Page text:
Mattias Karlsson (politician)

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Mattias Karlsson
Member of the Riksdag
Assumed office
4 October 2010
ConstituencyKronoberg County (2018– )
Scania County (2010–2018)
Personal details
Hans Kennert Mattias Karlsson

(1977-08-17) 17 August 1977 (age 46)
Rottne, Sweden
Political partySweden Democrats
Domestic partner(s)Gabriella Hedarv
Alma materLund University

Hans Kennert Mattias Hedarv Karlsson (born 17 August 1977) is a Swedish politician, writer and public commentator who served as Leader of the

Oikos.[3] Since 2022, he has also served as the party's international outreach secretary. Karlsson has also been described as one of the SD's chief philosophical idealogues having been responsible much of the party's current platform and shift in its beliefs.[4]

Early life

Karlsson was born in Rottne, Växjö Municipality, Kronoberg County. At age 16, he moved to the nearby city of Växjö to begin secondary school at Katedral gymnasium. Following secondary studies, Karlsson moved to Madrid, where he studied for one year. He returned to Sweden in 1999 to Lund, Scania County, enrolling into history and political science at Lund University. During his studies at the university, Karlsson met Jimmie Åkesson, incumbent leader of the Sweden Democrats, Richard Jomshof and Björn Söder. The group later became known as the "Scania Gang" or the "Fantastic Four" and worked to moderate the Sweden Democrats and change its ideology in a more moderate direction.[5]

Karlsson describes his early childhood in Rottne as inspiring his later political action:

“I know that there is a Swedish culture. I know how it feels to grow up in a homogeneous society, where everyone has the same identity. And when people say, ‘it’s never been like that, Sweden has always been multicultural, that’s all just imaginary,’ I know they’re lying."[6]

Political career

Sweden Democrats

Karlsson reported having gained his political convictions during his teenage years in Växjö as a result of conflicts with immigrant "kickers" gangs who were engaging in criminal activity in the area and what he described as his resentment towards the lack of Swedish pride and solidarity in society. He described having been inspired by Swedish Viking rock band Ultima Thule. Karlsson claims to have never associated with the sizable neo-Nazi skinhead scene that mobilized during his youth, and claims to have been called a "meatball patriot" by racist skinheads for his moderate and more accepting ideology.[7]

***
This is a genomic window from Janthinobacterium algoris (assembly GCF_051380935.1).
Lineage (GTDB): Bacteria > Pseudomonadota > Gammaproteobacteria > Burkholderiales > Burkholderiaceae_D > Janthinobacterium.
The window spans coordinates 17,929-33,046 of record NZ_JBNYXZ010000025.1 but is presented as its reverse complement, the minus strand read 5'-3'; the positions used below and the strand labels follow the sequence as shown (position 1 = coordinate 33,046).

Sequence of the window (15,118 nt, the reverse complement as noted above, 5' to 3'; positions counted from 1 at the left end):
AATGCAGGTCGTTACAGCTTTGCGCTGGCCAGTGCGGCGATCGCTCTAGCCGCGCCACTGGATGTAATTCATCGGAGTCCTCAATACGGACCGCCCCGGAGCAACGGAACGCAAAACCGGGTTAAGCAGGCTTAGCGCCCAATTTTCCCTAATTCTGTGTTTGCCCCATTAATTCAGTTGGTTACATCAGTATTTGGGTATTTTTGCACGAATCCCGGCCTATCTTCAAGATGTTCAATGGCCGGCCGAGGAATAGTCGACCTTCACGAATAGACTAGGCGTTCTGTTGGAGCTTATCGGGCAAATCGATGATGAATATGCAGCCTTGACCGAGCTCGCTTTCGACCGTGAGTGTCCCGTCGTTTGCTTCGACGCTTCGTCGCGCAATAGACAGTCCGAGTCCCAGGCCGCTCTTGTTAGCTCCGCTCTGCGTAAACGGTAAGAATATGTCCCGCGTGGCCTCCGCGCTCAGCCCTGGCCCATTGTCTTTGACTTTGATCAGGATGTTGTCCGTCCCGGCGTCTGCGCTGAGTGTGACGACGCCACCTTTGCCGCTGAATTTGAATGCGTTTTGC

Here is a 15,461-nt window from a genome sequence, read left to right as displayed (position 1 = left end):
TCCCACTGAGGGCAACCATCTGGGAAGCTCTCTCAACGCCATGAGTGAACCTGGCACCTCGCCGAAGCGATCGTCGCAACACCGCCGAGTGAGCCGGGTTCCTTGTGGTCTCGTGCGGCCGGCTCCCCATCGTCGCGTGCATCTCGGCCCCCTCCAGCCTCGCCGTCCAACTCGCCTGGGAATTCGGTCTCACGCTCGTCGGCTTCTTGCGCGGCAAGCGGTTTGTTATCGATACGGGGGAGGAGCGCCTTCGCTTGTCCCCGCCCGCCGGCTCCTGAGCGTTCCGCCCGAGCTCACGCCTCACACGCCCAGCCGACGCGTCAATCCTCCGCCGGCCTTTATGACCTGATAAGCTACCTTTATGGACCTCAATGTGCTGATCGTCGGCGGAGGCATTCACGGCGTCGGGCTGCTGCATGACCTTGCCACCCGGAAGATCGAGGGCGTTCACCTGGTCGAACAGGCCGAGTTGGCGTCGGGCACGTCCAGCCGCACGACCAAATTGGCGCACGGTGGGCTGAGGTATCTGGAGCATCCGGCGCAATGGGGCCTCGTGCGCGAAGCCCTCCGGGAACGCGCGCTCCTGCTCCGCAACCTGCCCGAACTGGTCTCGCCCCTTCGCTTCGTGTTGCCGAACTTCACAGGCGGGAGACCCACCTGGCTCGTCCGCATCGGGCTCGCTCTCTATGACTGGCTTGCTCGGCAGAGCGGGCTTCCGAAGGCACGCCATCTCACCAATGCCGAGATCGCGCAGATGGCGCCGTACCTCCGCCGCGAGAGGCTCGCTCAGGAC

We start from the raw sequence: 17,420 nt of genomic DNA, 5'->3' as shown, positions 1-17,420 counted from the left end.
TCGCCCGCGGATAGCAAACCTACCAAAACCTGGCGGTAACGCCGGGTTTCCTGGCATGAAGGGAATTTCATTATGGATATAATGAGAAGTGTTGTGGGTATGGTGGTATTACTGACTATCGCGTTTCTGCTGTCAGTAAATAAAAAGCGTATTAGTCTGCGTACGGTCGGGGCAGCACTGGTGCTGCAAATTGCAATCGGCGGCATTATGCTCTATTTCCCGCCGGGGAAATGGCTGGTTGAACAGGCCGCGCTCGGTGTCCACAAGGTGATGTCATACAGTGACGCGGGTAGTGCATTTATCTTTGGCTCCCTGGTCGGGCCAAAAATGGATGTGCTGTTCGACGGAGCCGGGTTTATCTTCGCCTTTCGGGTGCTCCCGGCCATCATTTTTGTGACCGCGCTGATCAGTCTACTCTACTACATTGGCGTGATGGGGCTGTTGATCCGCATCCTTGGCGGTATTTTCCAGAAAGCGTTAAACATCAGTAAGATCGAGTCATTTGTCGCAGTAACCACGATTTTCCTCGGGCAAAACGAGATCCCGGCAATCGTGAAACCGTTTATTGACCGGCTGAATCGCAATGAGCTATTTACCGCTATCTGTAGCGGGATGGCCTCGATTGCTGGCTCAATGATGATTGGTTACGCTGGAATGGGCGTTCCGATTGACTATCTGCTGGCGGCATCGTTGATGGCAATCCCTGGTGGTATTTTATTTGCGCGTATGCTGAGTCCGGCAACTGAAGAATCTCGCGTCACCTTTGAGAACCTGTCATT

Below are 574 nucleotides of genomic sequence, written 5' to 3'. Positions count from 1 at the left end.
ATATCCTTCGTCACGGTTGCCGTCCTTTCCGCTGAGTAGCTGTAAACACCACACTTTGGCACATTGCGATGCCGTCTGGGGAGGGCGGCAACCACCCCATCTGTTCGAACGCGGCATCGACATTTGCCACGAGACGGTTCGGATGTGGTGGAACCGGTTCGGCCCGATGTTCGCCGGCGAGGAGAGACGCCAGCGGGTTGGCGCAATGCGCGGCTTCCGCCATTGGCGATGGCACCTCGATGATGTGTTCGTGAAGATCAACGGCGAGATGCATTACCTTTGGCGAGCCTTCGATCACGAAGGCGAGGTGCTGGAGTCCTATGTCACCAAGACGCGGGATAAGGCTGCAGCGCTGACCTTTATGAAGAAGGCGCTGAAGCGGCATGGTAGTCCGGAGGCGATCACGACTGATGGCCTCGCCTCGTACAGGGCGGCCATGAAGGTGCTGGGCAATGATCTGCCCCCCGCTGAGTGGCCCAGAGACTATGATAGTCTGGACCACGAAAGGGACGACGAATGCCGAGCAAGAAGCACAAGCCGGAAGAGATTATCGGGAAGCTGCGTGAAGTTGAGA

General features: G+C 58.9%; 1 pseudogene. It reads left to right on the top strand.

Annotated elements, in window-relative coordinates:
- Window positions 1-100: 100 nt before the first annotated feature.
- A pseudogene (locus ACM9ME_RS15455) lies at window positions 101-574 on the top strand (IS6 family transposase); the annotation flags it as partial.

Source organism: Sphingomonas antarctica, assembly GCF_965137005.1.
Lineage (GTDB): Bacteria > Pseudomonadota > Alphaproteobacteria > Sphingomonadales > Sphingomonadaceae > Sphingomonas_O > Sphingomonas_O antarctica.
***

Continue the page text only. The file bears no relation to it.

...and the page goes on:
In a 2011 interview with Expo, Karlsson stated that he first took notice of the Sweden Democrats in 1994 and attended a meeting of the local branch in Växjö but chose not join the party at first due to disagreeing with its more hardline stances under Anders Klarström which he considered racist. However, he said that he felt Sweden "needed a new policy" on immigration and national pride, and that he considered himself "a Sweden Democrat without being a member of the party."[8]

Karlsson first joined the Sweden Democrats as an official member in 1999. His first important impact within the Sweden Democrats came in 2002, when he alongside Jimmie Åkesson and former leader Mikael Jansson reshaped the party's political programme. According to Expo, Karlsson also wrote the Sweden Democrats' election manifesto for to the 2006 general election. Since 2008, he is recognized as the leading ideologue of the Sweden Democrats, after its former chief ideologue Johan Rinderheim was forced to leave the party.[4]

Before the Sweden Democrats' entered the Riksdag in 2010, Karlsson worked as a political secretary for the Sweden Democrats council group in Malmö Municipality. He was the party's press secretary at the national level from 2004 to 2010. After the 2010 general election, Karlsson was elected as a Member of the Riksdag (SD). In 2012, Karlsson was appointed deputy leader of the Sweden Democrats in the Riksdag.

Following the 2014 general election, Karlsson was re-elected to the Riksdag. On 29 September 2014, he was appointed leader of the Sweden Democrats in the Riksdag to take over from Jimmie Åkesson who was on sick leave. Since 2022, he has served in the newly created position of international outreach secretary for the party.[2]

On 13 March 2019, Karlsson announced that he would be stepping down as the leader of the Sweden Democrats in the Riksdag.[9] This was officially confirmed on 24 November.[10] His successor was Henrik Vinge.


Karlsson has referred to himself as a